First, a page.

Defensively Rakitic makes 3x the number of interceptions as Puig, maybe due to the Croats aging legs and experience his positioning allows him to intercept the ball more often than others. This will get better as Puig spends more time in the team and understands his role more and more. Puig is also behind the others on this stat, so something for him to improve on. This is not the case though for defensive duels, Puig is only beaten by the combative Arturo Vidal and comfortably ahead of the others who all average around four defensive duels per 90 mins, compared to Puig’s seven and Vidal’s eight. This is remarkable really for someone with Puig’s stature and goes to show his desire and commitment.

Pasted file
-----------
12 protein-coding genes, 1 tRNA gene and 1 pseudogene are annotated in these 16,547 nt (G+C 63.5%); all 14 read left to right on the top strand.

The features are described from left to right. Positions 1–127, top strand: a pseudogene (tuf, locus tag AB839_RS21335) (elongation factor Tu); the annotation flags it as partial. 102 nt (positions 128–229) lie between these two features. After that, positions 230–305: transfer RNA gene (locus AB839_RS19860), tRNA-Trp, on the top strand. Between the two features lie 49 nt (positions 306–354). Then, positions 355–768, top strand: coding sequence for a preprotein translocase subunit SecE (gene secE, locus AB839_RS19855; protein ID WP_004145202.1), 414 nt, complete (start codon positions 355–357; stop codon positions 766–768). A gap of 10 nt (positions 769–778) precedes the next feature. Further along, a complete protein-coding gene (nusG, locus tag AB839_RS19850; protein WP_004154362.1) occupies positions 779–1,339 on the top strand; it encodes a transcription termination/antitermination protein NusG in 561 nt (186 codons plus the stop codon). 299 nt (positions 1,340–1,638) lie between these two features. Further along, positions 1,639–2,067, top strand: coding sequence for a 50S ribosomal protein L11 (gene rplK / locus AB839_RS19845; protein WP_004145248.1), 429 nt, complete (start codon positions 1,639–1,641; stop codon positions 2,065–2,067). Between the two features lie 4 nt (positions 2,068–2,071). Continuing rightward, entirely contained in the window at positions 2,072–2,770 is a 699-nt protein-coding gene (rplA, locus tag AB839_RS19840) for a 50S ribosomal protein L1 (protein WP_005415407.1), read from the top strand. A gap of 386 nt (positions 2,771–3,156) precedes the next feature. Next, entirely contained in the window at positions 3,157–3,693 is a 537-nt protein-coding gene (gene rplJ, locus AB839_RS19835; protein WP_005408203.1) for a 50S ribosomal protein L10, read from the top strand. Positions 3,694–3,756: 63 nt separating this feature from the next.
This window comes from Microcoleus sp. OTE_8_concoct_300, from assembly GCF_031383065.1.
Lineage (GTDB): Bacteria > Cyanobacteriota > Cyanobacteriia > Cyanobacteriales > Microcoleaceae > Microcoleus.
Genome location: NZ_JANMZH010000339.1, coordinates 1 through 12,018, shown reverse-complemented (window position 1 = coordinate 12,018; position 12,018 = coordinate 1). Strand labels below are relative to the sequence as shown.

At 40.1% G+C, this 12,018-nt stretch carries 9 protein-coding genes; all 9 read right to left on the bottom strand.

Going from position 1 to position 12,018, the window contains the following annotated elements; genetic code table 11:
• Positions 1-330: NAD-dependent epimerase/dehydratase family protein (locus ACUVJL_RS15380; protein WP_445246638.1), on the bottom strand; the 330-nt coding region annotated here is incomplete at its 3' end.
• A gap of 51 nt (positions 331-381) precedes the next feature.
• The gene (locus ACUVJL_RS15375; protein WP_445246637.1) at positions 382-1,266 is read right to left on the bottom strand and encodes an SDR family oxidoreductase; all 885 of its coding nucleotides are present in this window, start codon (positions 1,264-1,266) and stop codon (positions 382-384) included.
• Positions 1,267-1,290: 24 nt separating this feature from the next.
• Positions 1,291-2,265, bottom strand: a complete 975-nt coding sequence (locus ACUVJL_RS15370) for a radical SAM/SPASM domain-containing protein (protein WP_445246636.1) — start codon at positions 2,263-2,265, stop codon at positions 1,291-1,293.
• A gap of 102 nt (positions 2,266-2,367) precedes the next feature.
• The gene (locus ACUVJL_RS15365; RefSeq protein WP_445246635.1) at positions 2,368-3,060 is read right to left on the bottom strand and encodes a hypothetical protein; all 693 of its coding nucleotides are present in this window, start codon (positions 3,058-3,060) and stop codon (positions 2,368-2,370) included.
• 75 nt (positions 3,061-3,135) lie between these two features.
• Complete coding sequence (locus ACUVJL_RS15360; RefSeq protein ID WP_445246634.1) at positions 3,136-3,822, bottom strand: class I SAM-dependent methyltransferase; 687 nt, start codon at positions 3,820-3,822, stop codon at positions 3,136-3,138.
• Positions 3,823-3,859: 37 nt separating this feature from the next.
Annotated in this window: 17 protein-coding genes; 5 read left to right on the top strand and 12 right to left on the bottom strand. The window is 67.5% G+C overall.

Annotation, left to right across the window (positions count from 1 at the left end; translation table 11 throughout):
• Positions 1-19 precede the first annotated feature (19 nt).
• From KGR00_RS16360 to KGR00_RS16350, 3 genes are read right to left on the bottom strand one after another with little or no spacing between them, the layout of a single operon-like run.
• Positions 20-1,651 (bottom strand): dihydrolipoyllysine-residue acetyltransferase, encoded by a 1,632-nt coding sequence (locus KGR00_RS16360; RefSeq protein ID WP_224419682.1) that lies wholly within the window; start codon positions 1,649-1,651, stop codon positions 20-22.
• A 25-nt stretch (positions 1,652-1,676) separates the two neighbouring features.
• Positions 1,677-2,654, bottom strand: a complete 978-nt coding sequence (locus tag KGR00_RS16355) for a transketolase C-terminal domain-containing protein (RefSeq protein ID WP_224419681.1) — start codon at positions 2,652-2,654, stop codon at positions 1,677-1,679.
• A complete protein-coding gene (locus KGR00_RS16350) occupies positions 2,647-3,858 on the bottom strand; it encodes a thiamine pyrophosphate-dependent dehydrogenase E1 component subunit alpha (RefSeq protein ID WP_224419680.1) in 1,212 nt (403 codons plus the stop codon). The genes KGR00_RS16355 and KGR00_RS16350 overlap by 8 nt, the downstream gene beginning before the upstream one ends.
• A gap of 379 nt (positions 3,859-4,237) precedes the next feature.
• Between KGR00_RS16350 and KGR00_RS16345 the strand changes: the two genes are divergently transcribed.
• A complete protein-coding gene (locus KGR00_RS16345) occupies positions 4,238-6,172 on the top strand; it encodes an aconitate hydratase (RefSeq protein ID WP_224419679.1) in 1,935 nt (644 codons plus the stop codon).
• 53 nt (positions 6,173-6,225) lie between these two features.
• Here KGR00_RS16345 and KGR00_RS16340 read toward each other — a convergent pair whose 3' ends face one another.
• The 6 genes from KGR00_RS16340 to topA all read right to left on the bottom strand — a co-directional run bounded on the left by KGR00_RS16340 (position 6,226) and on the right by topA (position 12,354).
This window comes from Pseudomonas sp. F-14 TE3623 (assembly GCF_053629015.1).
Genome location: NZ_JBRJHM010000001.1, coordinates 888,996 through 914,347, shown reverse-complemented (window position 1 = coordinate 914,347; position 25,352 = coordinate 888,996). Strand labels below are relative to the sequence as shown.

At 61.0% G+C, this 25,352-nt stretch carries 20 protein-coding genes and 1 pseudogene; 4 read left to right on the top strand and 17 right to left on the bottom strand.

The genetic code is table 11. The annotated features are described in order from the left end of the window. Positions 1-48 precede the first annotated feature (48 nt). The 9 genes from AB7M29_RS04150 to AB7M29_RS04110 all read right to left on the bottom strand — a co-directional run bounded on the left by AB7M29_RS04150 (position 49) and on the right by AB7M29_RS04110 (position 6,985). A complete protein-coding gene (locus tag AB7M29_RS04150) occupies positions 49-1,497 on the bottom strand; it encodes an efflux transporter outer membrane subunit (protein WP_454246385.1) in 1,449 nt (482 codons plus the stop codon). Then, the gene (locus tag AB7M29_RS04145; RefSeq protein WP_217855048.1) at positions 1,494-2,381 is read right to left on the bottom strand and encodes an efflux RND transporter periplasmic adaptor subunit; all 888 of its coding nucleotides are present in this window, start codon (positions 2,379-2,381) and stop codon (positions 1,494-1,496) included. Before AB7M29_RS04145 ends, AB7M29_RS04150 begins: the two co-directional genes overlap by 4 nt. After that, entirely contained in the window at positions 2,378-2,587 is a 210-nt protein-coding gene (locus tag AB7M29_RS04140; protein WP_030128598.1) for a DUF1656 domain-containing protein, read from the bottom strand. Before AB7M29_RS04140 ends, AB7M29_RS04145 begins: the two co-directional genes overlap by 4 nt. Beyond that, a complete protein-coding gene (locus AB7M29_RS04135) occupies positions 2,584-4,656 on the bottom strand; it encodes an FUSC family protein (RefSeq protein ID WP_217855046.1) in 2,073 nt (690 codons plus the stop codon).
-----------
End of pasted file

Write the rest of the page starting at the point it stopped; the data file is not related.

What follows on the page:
Forecast for the future
Puig has all the attributes to make it at Barcelona, more than any other club in fact. Not just technically, mentally he is just as impressive. With this I see no reason why he cannot secure more playing time with the first team next season, particularly with his competition (Vidal, Rakitic, Pjanic) all being over 30. However, when fit you do imagine the impressive Frenkie De Jong will knuckle down the position one side of Sergio Busquets. For Puig to reach that level and achieve his full potential, he does need to work on his contributions in front of goal and getting the ball moving forward more often, be it through progressive passing or making use of his impressive ball carrying skills.